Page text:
Paleontologists often suffer from limited access to prime reference materials for taxonomic studies because the necessary materials are unique and rare. Frequent handling is discouraged to minimize the risk of damage or loss. In such situations, the researcher needs to consult literature and atlases where the specimens are described and illustrated. In traditional taxonomic monographs specimens are presented in two-dimensional (2D) photographs, usually in front view, side view, and back view, often with additional enlargements to illustrate morphological details. In some cases it may be advantageous if the structures could be shown in three dimensions (3D) or as an animation to better understand the anatomy of a shell. Of course, sophisticated imaging techniques such as scanning of the topography with a laser beam, X-ray computer tomography, or photogrammetric methods have been developed. In recent years these once esoteric computer reconstruction techniques have become more available, most of them for macroscopic applications. Examples can be found in disciplines from medical surgery to paleoanthropology and in paleontology (Sutton et al. 2001; Zollikofer et al. 1998; Zollikofer and Ponce de Léon 2000, Ponce de Léon and Zollikofer 2001). Impressive examples for Neanderthal skull reconstructions, for example, can be found at the Anthropological Institute of the University of Zürich Computer-assisted Paleonanthropolgy and the Neanderthals. For microscopic applications, however, these techniques are limited. Lyons and Head (1998) presented a 3D visualization technique, that can be applied to scanning electron photomicrographs. For light microscopy, a similar approach is complicated by limited depth of field, which causes unsharp regions to appear in the images.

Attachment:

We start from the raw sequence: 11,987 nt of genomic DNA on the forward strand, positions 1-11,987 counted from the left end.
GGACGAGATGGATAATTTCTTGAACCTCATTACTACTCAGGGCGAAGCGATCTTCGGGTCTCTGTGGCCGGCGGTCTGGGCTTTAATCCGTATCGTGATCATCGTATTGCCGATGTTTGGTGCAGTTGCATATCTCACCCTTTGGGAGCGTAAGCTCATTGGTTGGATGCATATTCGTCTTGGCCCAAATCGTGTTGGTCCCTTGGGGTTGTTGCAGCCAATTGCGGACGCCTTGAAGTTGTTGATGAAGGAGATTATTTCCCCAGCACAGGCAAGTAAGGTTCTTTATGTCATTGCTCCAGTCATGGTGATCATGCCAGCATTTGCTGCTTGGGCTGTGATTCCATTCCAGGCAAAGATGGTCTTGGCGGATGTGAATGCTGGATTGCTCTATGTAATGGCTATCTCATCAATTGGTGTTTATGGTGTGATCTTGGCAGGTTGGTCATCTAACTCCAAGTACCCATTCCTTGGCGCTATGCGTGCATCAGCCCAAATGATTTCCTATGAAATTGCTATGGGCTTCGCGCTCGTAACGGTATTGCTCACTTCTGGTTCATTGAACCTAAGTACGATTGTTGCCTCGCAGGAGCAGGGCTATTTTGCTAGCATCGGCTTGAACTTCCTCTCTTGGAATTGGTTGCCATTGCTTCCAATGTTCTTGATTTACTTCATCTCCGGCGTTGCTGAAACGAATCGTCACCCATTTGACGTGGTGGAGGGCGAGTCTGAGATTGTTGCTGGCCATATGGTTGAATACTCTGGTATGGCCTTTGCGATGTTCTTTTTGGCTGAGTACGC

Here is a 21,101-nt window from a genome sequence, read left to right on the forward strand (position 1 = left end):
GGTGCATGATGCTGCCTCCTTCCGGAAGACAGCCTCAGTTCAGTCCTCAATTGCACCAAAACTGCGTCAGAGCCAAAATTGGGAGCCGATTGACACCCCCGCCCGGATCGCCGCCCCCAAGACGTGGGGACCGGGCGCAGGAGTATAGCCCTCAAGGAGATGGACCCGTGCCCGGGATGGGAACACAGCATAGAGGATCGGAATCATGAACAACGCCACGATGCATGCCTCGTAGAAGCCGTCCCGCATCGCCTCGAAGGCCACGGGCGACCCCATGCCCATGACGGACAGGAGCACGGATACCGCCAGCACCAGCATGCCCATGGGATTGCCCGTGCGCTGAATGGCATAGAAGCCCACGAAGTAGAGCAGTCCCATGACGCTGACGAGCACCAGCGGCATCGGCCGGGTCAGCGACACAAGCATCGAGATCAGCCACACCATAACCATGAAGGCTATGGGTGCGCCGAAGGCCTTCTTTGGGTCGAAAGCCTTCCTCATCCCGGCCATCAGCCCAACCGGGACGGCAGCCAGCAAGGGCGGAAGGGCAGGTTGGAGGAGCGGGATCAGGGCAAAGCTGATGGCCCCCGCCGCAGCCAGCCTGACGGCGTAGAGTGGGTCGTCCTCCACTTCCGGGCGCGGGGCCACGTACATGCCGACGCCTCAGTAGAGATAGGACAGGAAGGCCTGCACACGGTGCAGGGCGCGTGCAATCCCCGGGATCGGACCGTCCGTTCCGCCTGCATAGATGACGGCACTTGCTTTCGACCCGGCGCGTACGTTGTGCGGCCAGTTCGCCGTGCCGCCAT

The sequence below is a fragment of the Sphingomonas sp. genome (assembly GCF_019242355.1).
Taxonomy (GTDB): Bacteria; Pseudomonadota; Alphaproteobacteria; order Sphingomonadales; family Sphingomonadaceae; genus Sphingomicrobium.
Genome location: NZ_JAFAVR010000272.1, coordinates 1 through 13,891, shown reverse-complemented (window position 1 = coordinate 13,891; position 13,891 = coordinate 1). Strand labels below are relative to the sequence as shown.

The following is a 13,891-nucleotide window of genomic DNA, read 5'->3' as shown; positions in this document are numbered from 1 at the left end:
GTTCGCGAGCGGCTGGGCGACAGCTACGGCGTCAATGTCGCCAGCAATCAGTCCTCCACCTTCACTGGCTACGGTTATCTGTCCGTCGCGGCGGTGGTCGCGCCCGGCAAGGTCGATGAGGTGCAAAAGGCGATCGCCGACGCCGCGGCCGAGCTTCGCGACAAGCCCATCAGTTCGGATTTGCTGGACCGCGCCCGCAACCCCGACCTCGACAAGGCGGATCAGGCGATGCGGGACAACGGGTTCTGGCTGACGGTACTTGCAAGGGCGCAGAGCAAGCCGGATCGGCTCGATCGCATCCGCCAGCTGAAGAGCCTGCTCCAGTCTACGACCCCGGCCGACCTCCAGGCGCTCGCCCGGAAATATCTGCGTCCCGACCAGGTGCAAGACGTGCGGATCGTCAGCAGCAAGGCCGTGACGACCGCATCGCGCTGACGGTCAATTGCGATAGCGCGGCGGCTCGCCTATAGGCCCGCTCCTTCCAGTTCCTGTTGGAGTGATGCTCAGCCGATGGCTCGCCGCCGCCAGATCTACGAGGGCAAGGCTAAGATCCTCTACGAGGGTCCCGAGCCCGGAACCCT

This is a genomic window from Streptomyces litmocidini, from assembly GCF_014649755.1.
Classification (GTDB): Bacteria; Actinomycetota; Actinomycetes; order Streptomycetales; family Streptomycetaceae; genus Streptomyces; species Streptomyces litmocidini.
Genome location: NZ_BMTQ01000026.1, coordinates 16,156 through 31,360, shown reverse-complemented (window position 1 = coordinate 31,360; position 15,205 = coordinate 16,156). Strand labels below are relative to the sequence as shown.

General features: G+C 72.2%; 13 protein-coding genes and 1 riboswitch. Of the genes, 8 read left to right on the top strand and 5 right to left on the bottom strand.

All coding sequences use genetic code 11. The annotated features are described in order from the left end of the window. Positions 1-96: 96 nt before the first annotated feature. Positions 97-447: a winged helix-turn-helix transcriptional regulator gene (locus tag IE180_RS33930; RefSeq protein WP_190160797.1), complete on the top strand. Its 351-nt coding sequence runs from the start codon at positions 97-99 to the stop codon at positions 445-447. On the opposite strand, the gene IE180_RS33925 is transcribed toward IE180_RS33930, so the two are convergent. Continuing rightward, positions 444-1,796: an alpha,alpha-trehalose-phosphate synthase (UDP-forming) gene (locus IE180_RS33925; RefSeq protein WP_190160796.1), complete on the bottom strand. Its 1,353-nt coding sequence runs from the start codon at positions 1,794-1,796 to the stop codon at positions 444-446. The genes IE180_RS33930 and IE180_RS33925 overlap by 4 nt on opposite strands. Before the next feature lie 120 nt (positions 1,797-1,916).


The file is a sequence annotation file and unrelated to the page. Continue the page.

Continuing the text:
This latter problem is addressed in the present report. A method is presented herein to illustrate microscopic objects in the 100 µm to 1000 µm size range under reflected light in 3D stereo view, at extended depth of focus. In addition, collections of such images can be animated, so that the object can be observed from all sides on a computer monitor. Planktonic foraminifers (marine pelagic, calcite shell-secreting protists) were used to illustrate the technique, but the method can easily be applied to other microfossils (e.g., radiolarians, benthic and larger foraminifera, ostracods).
The method was developed using a Leica binocular microscope mounted on a AX microscope carrier. The up-and-down movement of the objective during focusing was measured with an electronic precision caliper. Stereo-pair images were taken at a series of subsequent focal planes with a digital video camera. Applying this technique to a series of images from varying positions, and using commercial virtual reality software allowed generation of an animation for 3D stereographic view of the microfossil at extended focal resolution.
This technique is ideal to illustrate unique type specimens in three dimensions. The method may also be used to construct digital taxonomic atlases or illustrated micropaleontological databases. Another obvious application involves the preparation of computer animations of microfossils for teaching purposes or oral presentations, animations in public displays, and exhibition of microfossils in museums.